BSTU President responds to salary deductions
The Barbados Secondary Teachers Union (BSTU) has described as both “discriminatory” and “flawed” the recent move by the Ministry of Education to punish unionized teachers who attended two recent meetings called by the umbrella Barbados Union of Teachers (BUT).
Those meetings, which took place on April 29 and May 4 this year, came at the height of an impasse between the ministry and the BUT, which had publicly demanded and was refused an urgent meeting with the Minister of Education Ronald Jones to discuss a number of pressing issues affecting the country’s teachers, including the vexed issue of violence in schools.
In retaliation, the ministry’s Permanent Secretary June Chandler issued a June 6 letter in which she informed that deductions would be made from the salaries of the teachers who attended without “permission” or “satisfactory explanation” the BUT’s meetings.
However, Redman has issued a stern word of warning to the education ministry that it had better not touch the pay of BSTU members.
“If a cent of one of our members is touched in such circumstances, then the BSTU will be, once again, forced to do what it has to do to protect the rights and interests of its membership,” said Redman in her statement, in which she also suggested that the BUT should take the Government to court over the controversial salary deductions.
“The BSTU certainly sees legal implications re: the actions of the ministry in this regard. The BSTU earlier advised the BUT to file an injunction in this matter. That apart, the BSTU must continue to question why would an employer, already in a position of disfavour, seek to start a battle of this sort which will merely inflame unfortunate circumstances even more?” asked Redman, who also questioned, “why too did the ministry seek to do this in a secretive manner by not copying its letter to the secretary-treasurers of the teachers’ unions?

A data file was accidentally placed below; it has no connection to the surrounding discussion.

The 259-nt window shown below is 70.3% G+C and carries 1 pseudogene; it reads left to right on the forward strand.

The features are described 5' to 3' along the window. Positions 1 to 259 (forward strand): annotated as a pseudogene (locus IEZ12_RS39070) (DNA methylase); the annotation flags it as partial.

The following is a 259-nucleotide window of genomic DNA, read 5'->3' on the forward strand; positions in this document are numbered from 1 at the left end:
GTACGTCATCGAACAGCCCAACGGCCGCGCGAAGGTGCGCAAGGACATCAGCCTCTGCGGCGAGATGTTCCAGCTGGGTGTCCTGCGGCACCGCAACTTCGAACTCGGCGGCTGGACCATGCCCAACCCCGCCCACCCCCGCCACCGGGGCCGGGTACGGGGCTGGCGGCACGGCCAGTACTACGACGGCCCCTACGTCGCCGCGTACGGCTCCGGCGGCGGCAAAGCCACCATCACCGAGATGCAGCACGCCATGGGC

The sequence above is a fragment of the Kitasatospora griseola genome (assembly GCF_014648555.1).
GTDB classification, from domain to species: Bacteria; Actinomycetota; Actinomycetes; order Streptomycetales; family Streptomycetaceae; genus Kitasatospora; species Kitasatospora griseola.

“Such actions display nothing but bad faith,” she cautioned as she went on to ask: “Why the repeated displays of disdain, disrespect and disregard for the people performing one of the most important functions in this society?
“This whole incident, yet again, underscores the disconnect evident among certain senior officers in the Ministry of Education from the realities and needs of our educational system,” she said.
In her strongly worded letter, the BSTU president also described the ministry’s reasons for making the salary deductions as “flawed”, arguing that “custom and practice” were observed by the BUT.
She also pointed out that the union “followed the identical procedures of written notification of the Ministry of Education and principals, and with the names of those attending such meetings being recorded at the school and at the meetings as they have always done, and in the same way.
“The BUT also held the meetings within the working day of teachers, as it had done on many prior occasions,” the BSTU President said, arguing that permission was therefore not needed.
She also said the simple “explanation” for the two meetings would have been the necessity of a meeting with its membership.
Taking a swipe at Jones and the Chief Education Officer Karen Best, Redman further pointed out that the “present modus operandi” and “execution of the two referenced meetings have in no way deviated from what obtained when they both led the BUT.
However, she pointed out that back then, there was neither the threat nor execution of any salary cuts.
The BSTU spokeswoman also highlighted Articles 87 and 98 of the International Labour Organisation Conventions, which have been ratified by the Barbados Government and which are reflected in our Trade Unions Act. These, she said, not only guaranteed freedom of association but allowed for the right of a trade union to call out members to a meeting without suffering any sanction.
Although the ministry has been insisting that the BUT meetings were not sanctioned, Redman argued that they did not constitute industrial action of any sort, including strike action, since on both occasions, the teachers returned to school and resumed normal classes by the end of lunch.
She also sought to lay blame on the shoulders of the ministry, saying “let us not forget too that the BUT was forced to call meetings because of Government’s action or, more accurately, inaction”.
At the same time, she charged that the ministry has been guilty of discriminatory treatment since “the trade union for secondary school principals (BAPPSS) and primary school principals (APPS) meet during school time, at least one day each month for the entire day” without any repercussions.